Sheffield has an alarming number of school exclusions, with up to 14% of secondary school children being barred at some point.
More exclusions mean far worse school outcomes and worse job prospects and are linked with higher rates of imprisonment, worse mental health and long-term poverty. Sometimes, this starts with youths being groomed to participate in drug gangs.
Prevention is better than cure. It is recognised that support services which take account of difficult childhood experiences will provide challenging children with the help they need to reduce the likelihood of them engaging in criminal behaviour.
As a Green Party councillor, I would like to see the council employ a mental health practitioner to develop an in-school programme to be delivered initially to primary school children across the city. The mental health worker will train school staff and, in some cases, deliver a resilience building session to all Year 6 children, who will be transitioning to secondary school in the following academic year. It is not a form of medical treatment or counselling.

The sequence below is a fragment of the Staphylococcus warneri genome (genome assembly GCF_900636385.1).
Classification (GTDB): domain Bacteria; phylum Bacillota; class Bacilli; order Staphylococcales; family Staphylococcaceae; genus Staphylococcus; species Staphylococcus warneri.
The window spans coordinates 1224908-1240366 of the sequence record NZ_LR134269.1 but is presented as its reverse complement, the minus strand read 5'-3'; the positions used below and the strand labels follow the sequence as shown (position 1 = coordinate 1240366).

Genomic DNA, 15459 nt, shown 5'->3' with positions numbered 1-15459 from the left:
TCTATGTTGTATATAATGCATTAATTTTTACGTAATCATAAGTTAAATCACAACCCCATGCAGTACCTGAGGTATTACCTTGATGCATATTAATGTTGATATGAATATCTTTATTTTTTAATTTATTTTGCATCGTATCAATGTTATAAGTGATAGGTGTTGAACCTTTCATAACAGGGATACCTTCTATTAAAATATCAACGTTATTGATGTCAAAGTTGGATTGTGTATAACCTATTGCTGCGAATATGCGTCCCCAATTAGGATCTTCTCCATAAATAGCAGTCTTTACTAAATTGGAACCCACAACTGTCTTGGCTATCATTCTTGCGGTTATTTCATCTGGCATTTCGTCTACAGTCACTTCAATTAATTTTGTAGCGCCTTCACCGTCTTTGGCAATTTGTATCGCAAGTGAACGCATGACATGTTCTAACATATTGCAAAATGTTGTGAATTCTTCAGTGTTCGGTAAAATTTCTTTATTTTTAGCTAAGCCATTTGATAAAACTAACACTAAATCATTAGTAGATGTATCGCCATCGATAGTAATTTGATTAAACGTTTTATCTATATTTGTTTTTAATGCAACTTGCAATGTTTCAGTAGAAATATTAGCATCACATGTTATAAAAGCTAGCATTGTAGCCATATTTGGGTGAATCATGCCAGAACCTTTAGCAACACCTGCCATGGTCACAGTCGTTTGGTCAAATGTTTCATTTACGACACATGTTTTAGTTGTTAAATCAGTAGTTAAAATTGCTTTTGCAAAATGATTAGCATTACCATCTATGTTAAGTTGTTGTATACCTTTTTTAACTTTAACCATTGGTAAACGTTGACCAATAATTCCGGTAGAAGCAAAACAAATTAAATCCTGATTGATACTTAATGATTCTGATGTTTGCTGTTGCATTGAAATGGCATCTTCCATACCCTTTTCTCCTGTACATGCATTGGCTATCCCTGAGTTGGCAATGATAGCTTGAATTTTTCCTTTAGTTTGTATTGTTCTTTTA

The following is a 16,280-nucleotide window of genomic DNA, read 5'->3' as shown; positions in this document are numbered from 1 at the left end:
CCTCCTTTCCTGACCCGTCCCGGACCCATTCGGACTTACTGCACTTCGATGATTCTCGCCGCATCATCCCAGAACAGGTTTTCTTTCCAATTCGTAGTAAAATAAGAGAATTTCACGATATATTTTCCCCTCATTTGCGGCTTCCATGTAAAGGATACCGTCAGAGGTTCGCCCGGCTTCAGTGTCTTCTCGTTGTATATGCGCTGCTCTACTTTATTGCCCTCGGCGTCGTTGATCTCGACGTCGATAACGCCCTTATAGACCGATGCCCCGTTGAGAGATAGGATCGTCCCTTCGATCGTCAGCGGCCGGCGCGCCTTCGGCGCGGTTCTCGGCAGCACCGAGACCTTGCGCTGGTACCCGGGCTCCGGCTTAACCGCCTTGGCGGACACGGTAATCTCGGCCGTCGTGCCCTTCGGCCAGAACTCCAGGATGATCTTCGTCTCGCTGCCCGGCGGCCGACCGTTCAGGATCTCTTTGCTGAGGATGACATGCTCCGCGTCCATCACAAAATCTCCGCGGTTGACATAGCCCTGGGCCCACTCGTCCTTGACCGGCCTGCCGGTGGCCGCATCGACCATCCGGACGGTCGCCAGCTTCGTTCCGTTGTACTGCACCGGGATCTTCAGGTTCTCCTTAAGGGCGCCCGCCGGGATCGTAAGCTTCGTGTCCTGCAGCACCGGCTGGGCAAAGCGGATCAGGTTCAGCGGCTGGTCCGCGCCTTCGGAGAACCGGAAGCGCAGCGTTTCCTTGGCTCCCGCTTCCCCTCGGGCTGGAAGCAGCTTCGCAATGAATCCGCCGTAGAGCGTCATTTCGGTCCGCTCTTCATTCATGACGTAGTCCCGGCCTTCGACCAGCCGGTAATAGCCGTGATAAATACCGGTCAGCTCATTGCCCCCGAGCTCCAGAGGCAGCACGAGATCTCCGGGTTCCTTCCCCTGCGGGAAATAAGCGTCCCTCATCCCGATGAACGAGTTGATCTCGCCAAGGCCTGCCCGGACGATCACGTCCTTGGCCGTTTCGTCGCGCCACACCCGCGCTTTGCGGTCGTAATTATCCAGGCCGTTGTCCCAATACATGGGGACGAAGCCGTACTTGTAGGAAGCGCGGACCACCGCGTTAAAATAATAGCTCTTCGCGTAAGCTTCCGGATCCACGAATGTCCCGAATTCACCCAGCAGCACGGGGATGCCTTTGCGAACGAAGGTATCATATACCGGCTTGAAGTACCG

The training would include anxiety and stress reduction techniques, self-esteem building, emotional regulation and anger management. The project is about health and well-being and is for all children in the class together. Providing children with the skills to cope with the increasing challenges they will face in high school will help them adapt to this environment.
Councillor Alison Teal,
Sheffield Green Party